Botany: Saccharum officinarum, cane sugar, is a perennial grass in the family Poaceae. It is cultivated in tropical and sub-tropical regions for the sucrose that is found in its stems. It requires a frost-free climate with sufficient rainfall during the growing season to make full use of the plant’s great growth potential.
History and/or folklore: In Hawaii, young shoots of cane sugar were used for lacerations and cuts. Along with other plants and salt, the shoots were wrapped in it leaves and baked over charcoal. The juice was then squeezed and placed on a cut. In the East Indies, the natives prepare a sort of sugar from the juice of various species of palm; the juice is called toddy and when fermented is used as an intoxicating liquor. The sugar is called Jaggery and is supposed by the native practitioners to possess considerable medicinal virtues. In Samoa, the leaf ash is used to treat sore eyes.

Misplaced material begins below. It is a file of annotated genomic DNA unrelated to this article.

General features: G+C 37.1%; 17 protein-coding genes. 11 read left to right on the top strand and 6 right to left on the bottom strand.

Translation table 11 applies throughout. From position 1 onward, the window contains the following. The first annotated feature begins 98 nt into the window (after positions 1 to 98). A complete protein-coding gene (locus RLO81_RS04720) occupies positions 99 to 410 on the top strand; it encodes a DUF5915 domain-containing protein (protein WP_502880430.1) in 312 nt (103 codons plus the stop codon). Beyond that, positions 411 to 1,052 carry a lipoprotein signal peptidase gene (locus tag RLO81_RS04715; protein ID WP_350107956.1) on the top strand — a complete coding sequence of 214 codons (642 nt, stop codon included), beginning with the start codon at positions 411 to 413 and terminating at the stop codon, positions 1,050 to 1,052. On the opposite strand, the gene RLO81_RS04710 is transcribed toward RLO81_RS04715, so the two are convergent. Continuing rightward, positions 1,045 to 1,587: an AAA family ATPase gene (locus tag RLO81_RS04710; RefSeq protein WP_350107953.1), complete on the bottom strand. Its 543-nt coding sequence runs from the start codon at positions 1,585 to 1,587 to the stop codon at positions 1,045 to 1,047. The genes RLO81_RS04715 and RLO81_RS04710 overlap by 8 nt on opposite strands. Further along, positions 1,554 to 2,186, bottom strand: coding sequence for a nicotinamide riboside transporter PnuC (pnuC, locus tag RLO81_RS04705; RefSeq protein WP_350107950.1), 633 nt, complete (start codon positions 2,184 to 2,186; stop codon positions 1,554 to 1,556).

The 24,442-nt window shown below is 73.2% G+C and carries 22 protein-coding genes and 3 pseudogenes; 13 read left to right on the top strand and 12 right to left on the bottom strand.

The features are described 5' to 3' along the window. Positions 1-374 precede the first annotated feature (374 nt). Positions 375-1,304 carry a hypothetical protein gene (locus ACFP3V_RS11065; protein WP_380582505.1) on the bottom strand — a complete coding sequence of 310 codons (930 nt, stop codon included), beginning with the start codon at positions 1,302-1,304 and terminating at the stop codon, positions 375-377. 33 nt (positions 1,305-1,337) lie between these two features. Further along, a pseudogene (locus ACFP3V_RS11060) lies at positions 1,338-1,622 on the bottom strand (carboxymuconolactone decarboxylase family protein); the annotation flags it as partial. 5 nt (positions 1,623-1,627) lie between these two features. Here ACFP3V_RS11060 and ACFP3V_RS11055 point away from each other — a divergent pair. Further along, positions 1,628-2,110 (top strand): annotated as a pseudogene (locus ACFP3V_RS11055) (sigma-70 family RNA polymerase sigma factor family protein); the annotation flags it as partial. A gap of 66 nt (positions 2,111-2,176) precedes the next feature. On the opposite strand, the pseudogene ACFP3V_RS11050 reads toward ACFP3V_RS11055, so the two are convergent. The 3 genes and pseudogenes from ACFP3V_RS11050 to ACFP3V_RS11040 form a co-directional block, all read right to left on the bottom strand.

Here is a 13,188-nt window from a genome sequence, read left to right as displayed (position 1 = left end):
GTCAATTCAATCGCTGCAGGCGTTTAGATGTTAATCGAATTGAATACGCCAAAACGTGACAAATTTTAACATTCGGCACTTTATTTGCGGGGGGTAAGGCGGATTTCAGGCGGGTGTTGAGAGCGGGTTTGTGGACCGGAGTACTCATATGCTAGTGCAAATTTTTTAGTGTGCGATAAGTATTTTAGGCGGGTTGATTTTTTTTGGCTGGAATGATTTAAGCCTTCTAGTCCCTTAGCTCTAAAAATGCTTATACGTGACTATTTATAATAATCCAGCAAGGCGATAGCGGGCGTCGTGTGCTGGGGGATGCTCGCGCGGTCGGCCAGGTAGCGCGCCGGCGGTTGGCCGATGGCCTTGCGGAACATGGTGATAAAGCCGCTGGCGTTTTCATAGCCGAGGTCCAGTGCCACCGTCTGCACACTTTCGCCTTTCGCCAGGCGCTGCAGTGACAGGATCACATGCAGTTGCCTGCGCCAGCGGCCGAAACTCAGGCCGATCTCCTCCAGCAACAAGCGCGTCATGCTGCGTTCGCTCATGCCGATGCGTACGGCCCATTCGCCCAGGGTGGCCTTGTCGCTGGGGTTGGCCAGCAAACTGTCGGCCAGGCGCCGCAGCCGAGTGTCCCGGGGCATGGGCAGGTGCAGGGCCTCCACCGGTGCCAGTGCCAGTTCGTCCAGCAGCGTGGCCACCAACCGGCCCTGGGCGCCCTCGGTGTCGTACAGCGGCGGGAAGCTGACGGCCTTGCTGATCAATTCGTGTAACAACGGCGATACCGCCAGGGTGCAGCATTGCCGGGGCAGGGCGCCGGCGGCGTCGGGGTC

Saccharum officinarum, Cane sugar botanical extract:
The crop is harvested mechanically or by hand, chopped into lengths and conveyed rapidly to the processing plant. Here it is either milled and the juice extracted with water or the sugar is extracted by diffusion. The juice is then clarified with lime and heated to kill enzymes. The resulting thin syrup is then concentrated in a series of evaporators and further water is removed by evaporation under vacuum. The resulting supersaturated solution is seeded with sugar crystals and the sugar crystallizes out and is separated from the fluid and dried. Molasses is a by-product of the process and the fibre from the stems, known as bagasse, is burned to provide energy for the boiling of the syrup. The crystals of raw sugar have a sticky brown coating.
Sugar is the generalised name for a class of sweet-flavoured substances. They are carbohydrates. There are various types of sugar derived from different sources.
Sugar – as natural preservative
High levels of sugar can preserve against spoilage organisms.
Saccharum officinarum, Cane sugar botanical extract
Traditional use: moisturizing and regenerating products, body and hand products, and after-sun products.
Not assessed for safety in cosmetics by the industry panel.